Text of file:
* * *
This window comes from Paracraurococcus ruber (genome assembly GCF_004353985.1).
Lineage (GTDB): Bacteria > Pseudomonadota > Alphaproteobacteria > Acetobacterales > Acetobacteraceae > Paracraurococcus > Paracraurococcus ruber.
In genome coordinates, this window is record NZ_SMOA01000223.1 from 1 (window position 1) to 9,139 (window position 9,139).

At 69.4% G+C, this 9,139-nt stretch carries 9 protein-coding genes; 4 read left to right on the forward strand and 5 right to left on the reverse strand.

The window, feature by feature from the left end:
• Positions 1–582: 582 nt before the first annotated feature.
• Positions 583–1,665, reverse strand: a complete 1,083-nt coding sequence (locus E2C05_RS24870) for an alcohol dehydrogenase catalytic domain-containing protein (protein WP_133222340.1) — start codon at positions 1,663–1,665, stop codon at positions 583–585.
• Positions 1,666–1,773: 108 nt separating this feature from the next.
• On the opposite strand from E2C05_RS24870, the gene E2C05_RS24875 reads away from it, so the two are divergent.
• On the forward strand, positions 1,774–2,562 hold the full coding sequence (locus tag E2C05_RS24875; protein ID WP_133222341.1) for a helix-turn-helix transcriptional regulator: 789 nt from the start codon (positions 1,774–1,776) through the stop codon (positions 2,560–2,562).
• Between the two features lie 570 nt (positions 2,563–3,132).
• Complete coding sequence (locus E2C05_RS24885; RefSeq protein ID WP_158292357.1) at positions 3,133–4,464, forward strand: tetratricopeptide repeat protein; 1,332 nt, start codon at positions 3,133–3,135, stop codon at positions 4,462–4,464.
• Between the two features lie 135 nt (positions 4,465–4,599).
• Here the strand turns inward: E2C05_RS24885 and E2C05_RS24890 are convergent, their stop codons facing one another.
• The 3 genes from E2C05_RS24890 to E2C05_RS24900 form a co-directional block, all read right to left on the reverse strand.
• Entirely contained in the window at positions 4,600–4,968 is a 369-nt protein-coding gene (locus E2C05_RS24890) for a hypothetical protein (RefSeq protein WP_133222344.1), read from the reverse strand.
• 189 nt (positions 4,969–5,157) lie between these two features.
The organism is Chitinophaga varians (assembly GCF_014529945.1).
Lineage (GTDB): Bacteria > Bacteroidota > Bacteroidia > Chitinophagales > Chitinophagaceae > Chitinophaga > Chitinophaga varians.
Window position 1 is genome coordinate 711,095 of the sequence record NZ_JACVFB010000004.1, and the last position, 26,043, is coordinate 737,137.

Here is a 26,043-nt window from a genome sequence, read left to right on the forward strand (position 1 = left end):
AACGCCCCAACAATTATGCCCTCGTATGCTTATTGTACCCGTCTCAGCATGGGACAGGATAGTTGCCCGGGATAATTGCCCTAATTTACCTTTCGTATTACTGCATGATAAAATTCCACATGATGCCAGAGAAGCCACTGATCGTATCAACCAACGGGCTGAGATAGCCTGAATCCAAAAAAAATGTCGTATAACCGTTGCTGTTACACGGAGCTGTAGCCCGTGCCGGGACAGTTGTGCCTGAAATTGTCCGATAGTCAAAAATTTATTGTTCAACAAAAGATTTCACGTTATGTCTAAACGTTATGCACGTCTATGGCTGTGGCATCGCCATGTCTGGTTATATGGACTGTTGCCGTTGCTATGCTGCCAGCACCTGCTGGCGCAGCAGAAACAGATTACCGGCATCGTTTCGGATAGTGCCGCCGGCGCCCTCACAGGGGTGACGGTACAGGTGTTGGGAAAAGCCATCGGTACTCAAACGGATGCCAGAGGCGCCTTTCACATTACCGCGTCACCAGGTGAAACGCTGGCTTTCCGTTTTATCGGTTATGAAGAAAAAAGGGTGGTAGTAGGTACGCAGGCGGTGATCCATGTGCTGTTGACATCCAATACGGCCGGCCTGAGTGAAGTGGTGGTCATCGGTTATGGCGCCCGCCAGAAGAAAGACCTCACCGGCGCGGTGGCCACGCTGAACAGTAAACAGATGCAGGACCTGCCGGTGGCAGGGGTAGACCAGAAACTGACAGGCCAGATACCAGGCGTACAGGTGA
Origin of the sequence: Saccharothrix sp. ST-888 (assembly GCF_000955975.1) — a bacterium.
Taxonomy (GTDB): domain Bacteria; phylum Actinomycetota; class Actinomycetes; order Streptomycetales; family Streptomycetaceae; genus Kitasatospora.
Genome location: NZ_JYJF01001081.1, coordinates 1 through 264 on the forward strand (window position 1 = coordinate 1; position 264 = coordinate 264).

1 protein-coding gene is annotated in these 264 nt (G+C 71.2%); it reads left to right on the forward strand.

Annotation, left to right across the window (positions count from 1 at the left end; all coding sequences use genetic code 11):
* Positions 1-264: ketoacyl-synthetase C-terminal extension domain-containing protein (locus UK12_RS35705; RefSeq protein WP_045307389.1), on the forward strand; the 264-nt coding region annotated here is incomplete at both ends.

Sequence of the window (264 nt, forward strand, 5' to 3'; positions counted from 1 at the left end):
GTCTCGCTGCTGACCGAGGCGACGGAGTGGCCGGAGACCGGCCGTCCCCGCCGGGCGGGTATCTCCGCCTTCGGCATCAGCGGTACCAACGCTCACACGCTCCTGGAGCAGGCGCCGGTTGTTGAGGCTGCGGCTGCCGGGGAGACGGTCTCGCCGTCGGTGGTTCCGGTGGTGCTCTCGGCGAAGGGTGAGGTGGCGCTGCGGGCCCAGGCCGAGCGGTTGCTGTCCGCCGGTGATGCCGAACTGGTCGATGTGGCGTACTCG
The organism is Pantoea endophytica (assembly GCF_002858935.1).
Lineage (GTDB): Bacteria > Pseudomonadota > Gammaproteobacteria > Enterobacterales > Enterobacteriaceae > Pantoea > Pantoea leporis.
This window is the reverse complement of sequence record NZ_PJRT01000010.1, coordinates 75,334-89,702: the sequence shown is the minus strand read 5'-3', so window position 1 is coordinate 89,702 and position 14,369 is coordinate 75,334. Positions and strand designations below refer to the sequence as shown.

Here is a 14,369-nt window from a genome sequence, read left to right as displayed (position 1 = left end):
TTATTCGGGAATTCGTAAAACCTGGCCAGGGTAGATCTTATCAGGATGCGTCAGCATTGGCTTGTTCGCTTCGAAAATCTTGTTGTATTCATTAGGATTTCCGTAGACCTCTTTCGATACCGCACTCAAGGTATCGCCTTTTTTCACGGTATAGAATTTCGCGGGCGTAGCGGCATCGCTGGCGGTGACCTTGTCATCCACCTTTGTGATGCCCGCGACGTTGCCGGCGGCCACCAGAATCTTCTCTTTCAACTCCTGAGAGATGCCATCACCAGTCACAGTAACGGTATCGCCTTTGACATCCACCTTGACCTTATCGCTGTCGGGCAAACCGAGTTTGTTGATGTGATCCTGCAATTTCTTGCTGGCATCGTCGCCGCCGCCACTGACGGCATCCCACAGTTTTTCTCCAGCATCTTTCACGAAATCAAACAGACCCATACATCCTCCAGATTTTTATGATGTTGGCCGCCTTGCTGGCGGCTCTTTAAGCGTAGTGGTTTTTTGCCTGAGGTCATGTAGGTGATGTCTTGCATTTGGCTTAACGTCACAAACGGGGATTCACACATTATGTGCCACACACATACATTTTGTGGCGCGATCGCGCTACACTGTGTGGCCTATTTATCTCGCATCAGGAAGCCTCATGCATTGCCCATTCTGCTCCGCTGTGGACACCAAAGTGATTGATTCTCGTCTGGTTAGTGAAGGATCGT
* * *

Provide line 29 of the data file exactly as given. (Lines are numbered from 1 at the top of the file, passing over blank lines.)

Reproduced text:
Sequence of the window (264 nt, forward strand, 5' to 3'; positions counted from 1 at the left end):